Bruce Mclean is a Scottish sculptor, performance artist, filmaker and painter. He studied at the Glasgow School of Art from 1961 to 1963, and from 1963 to 1966 at St.Martin’s School of Art, London, where he and others rebelled against what appeared to be the formalist academicism of his teachers, including Anthony Caro and Philip King. In 1969 Bruce McLean publicly declared to ‘give up art’ and established Nice Style: The Worlds First Pose Band, an experimental performance group including Garry Chitty, Robin Fletcher and Paul Richards. Nice Style’s first public showing was at Croydon Art School on a bill with Ian Dury’s Kilburn and the High Roads. They would later support the Kinks at Maidstone College of Art and existed for a while outside of the gallery space as a performance art pastiche of the rock bands from the time, making deliberate connections between art and popular culture.
As a fore figure of Conceptual Art in Britain in the late 60’s early 70’s, questioning the very nature of art became fundamental to McLean’s practice. He denied himself the visceral pleasure of painting and drawing in this period, mediums that he would later use as modes of expressive artistic production. Mel Gooding wrote: “During that period he worked with impermanent structures and received materials, used photography as a medium in itself or as a means to document transient works, made performances, collaborated on texts, tapes, uncommercial films and videos, and maintained his commitment to teaching.” McLean’s commitment to teaching saw him become a lecturer at the Slade School of Art from 1985 where he would later become Head of Graduate Painting.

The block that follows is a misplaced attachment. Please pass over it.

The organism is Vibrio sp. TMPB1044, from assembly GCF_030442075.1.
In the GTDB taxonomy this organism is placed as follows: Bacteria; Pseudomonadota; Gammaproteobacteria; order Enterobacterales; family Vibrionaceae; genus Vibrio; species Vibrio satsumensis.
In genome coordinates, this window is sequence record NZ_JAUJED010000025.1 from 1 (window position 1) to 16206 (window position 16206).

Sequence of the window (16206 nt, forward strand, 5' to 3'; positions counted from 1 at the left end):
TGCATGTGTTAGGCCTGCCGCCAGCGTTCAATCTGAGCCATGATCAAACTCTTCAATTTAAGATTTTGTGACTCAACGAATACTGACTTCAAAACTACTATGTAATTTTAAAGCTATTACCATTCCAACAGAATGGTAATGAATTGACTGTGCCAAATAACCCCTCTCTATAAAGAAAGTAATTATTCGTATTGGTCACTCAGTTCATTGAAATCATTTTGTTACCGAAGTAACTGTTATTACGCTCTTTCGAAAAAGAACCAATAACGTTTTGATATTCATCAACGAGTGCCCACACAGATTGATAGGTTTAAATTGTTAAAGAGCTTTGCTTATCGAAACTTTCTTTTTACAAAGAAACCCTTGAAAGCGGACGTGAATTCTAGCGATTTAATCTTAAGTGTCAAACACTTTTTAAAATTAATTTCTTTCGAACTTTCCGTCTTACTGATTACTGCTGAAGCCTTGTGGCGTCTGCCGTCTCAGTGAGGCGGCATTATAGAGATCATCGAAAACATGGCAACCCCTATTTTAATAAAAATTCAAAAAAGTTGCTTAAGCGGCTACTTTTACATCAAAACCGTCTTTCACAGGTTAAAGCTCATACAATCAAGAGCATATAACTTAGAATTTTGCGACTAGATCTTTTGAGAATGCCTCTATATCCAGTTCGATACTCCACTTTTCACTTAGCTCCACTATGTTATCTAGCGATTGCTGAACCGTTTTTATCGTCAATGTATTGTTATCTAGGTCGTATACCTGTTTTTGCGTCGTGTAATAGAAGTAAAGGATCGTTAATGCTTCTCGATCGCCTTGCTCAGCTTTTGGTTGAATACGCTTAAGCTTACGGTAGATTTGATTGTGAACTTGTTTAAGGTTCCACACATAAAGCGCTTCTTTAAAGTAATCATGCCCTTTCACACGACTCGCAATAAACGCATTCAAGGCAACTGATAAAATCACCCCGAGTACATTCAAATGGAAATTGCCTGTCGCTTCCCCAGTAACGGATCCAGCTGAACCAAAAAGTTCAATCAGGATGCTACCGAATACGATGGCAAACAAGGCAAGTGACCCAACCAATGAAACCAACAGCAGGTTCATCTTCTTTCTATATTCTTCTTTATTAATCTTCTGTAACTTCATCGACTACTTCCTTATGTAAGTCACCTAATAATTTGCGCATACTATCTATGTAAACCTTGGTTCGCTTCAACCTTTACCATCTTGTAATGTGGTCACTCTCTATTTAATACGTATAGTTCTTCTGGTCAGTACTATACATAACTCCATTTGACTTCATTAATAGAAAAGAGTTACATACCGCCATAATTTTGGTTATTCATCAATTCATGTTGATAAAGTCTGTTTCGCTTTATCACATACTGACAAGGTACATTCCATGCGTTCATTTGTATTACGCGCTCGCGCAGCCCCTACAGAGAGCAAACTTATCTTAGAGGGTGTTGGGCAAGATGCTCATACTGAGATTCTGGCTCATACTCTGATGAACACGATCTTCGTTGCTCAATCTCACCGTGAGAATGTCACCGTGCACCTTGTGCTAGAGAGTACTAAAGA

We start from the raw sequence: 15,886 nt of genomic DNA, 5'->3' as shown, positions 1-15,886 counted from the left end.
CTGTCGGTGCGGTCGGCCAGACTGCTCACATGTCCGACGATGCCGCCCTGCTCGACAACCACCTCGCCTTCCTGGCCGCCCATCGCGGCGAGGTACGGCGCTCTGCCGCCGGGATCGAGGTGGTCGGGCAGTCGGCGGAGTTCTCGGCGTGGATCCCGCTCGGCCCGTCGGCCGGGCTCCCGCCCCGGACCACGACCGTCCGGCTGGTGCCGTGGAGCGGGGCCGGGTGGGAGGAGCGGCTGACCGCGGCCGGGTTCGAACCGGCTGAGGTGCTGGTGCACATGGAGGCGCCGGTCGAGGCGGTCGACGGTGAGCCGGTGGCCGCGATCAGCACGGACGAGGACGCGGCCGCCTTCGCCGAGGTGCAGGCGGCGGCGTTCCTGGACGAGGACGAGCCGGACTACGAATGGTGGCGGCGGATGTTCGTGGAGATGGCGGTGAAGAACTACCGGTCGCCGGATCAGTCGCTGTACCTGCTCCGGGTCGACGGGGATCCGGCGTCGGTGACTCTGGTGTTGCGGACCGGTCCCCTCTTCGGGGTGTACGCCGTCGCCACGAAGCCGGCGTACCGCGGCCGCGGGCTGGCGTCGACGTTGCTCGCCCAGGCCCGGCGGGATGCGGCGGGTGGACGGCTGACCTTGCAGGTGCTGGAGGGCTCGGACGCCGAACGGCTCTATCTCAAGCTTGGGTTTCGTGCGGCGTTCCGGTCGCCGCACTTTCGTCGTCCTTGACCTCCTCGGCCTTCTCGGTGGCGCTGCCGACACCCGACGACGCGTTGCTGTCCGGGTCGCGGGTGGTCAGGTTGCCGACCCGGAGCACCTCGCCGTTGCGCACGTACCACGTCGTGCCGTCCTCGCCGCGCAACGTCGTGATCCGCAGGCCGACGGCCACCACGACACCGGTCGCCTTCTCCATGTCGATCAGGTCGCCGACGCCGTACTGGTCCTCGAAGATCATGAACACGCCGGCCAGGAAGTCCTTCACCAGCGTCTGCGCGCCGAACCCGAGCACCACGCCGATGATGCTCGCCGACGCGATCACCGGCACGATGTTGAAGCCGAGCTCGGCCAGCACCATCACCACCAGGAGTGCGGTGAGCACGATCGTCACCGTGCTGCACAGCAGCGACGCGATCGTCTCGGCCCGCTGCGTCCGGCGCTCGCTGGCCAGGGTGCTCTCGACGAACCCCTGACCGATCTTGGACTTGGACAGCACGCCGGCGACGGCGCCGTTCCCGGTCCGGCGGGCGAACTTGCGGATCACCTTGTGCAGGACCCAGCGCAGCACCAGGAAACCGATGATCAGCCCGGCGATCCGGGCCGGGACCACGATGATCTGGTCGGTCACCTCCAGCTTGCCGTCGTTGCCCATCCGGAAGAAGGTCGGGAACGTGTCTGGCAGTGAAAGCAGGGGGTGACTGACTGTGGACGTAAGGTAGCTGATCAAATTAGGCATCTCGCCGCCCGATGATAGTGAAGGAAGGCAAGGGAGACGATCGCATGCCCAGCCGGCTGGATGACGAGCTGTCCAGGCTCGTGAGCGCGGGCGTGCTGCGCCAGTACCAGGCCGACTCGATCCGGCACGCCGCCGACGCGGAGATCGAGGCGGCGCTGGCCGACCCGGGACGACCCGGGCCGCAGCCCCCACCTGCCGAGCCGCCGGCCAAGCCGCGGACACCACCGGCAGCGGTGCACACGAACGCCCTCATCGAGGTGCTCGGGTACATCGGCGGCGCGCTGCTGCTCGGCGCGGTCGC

Bruce McLean won the John Moore’s Painting Prize in 1985 and has exhibited internationally throughout his working life, including: Process Perspective at Chelsea Space, London (2008); New Spirit in Painting at The Royal Academy, London (1981); Zeitgeist at the Martin Gropius Bau, Berlin (1982); King for a Day at the Tate Gallery, London (1972) and New Work at Bernard Jacobson Gallery, London (2009). He is represented by Bernard Jacobson Gallery.